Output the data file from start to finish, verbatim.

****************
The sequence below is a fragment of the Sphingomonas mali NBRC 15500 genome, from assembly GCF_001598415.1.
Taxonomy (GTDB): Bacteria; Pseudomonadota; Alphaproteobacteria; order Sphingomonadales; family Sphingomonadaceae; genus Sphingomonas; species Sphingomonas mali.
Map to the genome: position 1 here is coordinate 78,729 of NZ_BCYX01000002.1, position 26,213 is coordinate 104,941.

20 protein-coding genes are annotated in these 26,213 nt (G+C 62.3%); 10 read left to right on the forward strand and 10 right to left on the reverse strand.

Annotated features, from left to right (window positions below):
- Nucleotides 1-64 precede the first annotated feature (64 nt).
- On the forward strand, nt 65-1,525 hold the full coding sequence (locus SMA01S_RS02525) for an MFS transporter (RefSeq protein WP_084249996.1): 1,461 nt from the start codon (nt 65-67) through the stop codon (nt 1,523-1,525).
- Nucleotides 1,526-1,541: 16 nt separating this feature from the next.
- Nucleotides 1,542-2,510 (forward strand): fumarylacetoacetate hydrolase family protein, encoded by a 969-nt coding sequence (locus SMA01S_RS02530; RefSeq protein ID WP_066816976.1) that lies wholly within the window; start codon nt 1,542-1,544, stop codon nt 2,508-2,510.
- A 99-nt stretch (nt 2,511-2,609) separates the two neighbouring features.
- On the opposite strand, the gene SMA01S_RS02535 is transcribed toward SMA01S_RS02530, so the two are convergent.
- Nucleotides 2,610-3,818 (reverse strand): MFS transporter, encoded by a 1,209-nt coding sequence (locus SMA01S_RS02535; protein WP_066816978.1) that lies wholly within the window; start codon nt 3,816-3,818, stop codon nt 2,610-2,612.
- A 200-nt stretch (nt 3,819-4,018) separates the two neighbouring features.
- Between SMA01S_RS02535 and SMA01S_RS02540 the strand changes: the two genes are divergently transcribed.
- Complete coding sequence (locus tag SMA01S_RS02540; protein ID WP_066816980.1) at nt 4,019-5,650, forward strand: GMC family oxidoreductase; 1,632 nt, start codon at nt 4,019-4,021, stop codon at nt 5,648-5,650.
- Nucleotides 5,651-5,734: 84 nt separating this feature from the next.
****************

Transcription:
The sequence below is a fragment of the Sphingomonas mali NBRC 15500 genome, from assembly GCF_001598415.1.
Taxonomy (GTDB): Bacteria; Pseudomonadota; Alphaproteobacteria; order Sphingomonadales; family Sphingomonadaceae; genus Sphingomonas; species Sphingomonas mali.
Map to the genome: position 1 here is coordinate 78,729 of NZ_BCYX01000002.1, position 26,213 is coordinate 104,941.

20 protein-coding genes are annotated in these 26,213 nt (G+C 62.3%); 10 read left to right on the forward strand and 10 right to left on the reverse strand.

Annotated features, from left to right (window positions below):
- Nucleotides 1-64 precede the first annotated feature (64 nt).
- On the forward strand, nt 65-1,525 hold the full coding sequence (locus SMA01S_RS02525) for an MFS transporter (RefSeq protein WP_084249996.1): 1,461 nt from the start codon (nt 65-67) through the stop codon (nt 1,523-1,525).
- Nucleotides 1,526-1,541: 16 nt separating this feature from the next.
- Nucleotides 1,542-2,510 (forward strand): fumarylacetoacetate hydrolase family protein, encoded by a 969-nt coding sequence (locus SMA01S_RS02530; RefSeq protein ID WP_066816976.1) that lies wholly within the window; start codon nt 1,542-1,544, stop codon nt 2,508-2,510.
- A 99-nt stretch (nt 2,511-2,609) separates the two neighbouring features.
- On the opposite strand, the gene SMA01S_RS02535 is transcribed toward SMA01S_RS02530, so the two are convergent.
- Nucleotides 2,610-3,818 (reverse strand): MFS transporter, encoded by a 1,209-nt coding sequence (locus SMA01S_RS02535; protein WP_066816978.1) that lies wholly within the window; start codon nt 3,816-3,818, stop codon nt 2,610-2,612.
- A 200-nt stretch (nt 3,819-4,018) separates the two neighbouring features.
- Between SMA01S_RS02535 and SMA01S_RS02540 the strand changes: the two genes are divergently transcribed.
- Complete coding sequence (locus tag SMA01S_RS02540; protein ID WP_066816980.1) at nt 4,019-5,650, forward strand: GMC family oxidoreductase; 1,632 nt, start codon at nt 4,019-4,021, stop codon at nt 5,648-5,650.
- Nucleotides 5,651-5,734: 84 nt separating this feature from the next.